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Icebergs and Sea Ice
The waters around our Arctic islands are influenced both by icebergs that discharge from the many glaciers that terminate in the sea, and by sea ice that is largely permanent over the Arctic Ocean, but seasonal around the islands. Icebergs can very from just a few metres across (“bergy bits”) to large tabular features, kilometres long. They float a long way south (even as far as Newfoundland) and are a hazard to shipping. Sea ice or pack ice is the thin cover that forms over the ocean and around the coasts of the Arctic. It is the platform from which polar bears hunt, but recent decades have shown considerable thinning and reduction in extent, as a result of global warming. Some projections suggest that the polar pack ice in the Arctic basin will reduce to seasonal ice within half a century.
Large icebergs are produced by outlet glaciers of the Greenland Ice Sheet. As they melt, they acquire castellated forms and caverns may develop. Slight tilting of the berg has exposed the former waterline on the left.
Icebergs in Antarctic Sund, East Greenland, derived from outlet glaciers from the ice sheet over 100 km away. The beached iceberg is typical of the smoothed, beautiful forms like modern sculptures, that are stranded at low tide.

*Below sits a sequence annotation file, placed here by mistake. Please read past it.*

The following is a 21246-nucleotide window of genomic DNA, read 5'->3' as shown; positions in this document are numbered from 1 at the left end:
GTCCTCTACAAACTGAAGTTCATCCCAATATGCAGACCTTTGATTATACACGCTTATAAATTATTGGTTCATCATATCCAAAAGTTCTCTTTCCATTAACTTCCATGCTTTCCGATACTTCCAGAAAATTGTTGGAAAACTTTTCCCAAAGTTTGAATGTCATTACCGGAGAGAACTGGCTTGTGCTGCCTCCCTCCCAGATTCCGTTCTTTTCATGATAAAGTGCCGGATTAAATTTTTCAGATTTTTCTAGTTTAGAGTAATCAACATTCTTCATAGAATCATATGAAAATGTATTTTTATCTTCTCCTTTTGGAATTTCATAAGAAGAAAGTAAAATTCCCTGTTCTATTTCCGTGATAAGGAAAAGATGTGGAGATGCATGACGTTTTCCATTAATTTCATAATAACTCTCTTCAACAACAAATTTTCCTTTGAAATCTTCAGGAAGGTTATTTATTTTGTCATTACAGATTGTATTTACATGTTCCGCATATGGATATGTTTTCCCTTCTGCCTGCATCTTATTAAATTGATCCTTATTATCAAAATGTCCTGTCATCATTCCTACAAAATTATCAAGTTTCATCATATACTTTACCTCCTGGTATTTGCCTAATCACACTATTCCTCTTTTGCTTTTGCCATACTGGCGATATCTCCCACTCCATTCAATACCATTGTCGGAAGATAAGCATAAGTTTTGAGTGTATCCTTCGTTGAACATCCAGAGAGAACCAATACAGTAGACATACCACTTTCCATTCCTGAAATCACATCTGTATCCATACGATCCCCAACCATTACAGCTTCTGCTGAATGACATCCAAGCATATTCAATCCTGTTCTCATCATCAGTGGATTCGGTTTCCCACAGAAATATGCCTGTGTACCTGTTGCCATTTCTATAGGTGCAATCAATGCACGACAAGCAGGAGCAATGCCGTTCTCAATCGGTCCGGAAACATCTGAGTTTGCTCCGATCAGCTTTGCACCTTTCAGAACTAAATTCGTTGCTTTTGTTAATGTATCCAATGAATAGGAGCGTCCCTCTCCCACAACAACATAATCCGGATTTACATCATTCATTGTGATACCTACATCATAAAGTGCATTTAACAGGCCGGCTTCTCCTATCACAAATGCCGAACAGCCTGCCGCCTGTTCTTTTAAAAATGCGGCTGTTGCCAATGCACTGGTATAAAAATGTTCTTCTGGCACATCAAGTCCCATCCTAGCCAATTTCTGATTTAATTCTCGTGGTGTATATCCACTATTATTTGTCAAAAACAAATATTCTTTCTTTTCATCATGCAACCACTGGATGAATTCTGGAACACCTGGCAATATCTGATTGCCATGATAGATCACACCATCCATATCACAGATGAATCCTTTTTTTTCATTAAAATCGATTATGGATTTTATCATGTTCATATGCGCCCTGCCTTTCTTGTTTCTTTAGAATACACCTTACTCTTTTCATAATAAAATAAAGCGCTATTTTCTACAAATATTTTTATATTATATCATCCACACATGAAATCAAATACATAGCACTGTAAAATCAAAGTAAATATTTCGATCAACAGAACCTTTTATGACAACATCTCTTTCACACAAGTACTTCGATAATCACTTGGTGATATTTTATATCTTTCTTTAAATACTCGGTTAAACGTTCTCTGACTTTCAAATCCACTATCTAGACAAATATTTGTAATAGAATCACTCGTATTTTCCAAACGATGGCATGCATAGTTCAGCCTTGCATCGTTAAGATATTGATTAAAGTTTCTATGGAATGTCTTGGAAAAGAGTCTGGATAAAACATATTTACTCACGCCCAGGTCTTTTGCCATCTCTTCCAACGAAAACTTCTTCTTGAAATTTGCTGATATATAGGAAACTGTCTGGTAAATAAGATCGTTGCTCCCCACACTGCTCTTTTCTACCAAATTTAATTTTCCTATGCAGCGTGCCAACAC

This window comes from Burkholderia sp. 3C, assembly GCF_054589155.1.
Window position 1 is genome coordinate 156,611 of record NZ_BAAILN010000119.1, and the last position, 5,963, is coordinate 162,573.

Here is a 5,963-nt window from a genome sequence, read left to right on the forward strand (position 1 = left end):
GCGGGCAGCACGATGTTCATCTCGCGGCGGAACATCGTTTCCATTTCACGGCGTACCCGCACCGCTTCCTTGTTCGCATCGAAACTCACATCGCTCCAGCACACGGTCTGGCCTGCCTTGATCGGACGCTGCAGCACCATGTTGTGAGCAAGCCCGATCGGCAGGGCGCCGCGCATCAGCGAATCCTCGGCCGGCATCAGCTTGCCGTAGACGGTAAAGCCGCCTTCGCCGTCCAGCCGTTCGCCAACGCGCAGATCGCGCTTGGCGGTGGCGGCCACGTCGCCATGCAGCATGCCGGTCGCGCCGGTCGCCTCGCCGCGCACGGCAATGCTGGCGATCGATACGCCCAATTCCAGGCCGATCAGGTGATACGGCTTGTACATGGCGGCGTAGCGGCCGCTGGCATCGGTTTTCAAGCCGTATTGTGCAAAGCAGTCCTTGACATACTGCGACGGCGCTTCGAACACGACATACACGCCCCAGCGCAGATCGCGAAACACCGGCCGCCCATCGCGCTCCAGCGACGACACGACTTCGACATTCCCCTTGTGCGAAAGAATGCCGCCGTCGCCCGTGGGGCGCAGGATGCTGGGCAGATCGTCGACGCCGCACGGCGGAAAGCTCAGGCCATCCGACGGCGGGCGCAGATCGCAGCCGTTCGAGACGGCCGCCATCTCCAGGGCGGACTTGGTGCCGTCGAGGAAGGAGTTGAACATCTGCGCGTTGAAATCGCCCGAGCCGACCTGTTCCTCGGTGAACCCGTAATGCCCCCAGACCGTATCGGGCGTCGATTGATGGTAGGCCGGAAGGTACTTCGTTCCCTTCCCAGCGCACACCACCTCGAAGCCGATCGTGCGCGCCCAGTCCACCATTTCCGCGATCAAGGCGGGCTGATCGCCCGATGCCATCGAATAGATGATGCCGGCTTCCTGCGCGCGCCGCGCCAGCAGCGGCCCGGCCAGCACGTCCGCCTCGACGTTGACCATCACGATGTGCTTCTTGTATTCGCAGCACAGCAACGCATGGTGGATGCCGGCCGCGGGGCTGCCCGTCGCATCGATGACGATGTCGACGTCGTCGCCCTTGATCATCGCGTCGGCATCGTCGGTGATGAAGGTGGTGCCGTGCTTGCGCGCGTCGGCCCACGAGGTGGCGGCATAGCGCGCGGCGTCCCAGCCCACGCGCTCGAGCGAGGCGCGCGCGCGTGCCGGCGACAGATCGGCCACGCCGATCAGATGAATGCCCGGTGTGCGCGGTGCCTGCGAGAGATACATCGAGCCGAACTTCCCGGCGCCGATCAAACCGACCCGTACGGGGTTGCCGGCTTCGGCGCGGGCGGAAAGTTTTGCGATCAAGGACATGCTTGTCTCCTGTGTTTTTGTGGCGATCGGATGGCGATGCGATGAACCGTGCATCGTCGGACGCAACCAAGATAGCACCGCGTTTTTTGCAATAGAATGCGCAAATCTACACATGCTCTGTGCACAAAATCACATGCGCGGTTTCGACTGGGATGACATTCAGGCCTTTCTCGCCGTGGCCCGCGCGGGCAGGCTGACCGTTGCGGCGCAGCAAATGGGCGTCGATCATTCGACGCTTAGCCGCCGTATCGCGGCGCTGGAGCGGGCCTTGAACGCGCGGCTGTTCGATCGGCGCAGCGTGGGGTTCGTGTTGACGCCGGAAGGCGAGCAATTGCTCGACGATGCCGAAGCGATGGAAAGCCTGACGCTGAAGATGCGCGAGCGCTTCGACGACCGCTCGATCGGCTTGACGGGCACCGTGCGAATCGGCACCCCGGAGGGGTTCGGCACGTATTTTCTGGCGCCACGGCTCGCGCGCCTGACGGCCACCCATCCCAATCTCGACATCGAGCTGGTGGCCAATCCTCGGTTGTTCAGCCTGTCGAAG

Floating icebergs often disguise the fact that they are major conveyors of debris into the marine environment. This unusual aerial photograph shows an overturned berg, displaying a remnant of the debris-rich sole of Vestfjord Gletscher in East Greenland.
The combination of fog and icebergs is a major hazard to coastal navigation, as here is Kongsjorden, NW Spitsbergen. The guillemot provides a scale for this berg, viewed from a passing rubber boat.
As small icebergs called bergy bits are jostled by the tide near beaches, they create juddermarks on the soft sediment. These marks, resembling the trace of a tracked vehicle, are shown with the culprits, now stranded at high-water mark, on this beach near Austre Lovenbreen in north-west Spitsbergen.
The outer coastal fringe of East Greenland retains ice floes even in late summer. This scene, showing the mountains reflected in the calm waters between floes, is from an area known as Liverpool Land.
Polar pack ice occasionally drifts around the southern tip of Spitsbergen from the NE. After becoming caught up in the north-flowing current, the floes sometimes are driven into the southern fjords, hindering shipping. Here large floes are stranded at low tide in Bellsund.
As the large ice floes from the polar pack disintegrate and become stranded at low tide, they take on a variety of elegant forms, as here in Van Keulenfjorden, western Spitsbergen.
Floes formed in the Arctic Ocean are much larger than those formed in fjords, and are thus readily distinguishable. Here, a few large flows, with their underwater keels just showing through the clear water, are floating through the straight known as Hinlopenstretet, with Nordaustlandet, northeast Svalbard, in the background.
|Photos: Michael Hambrey|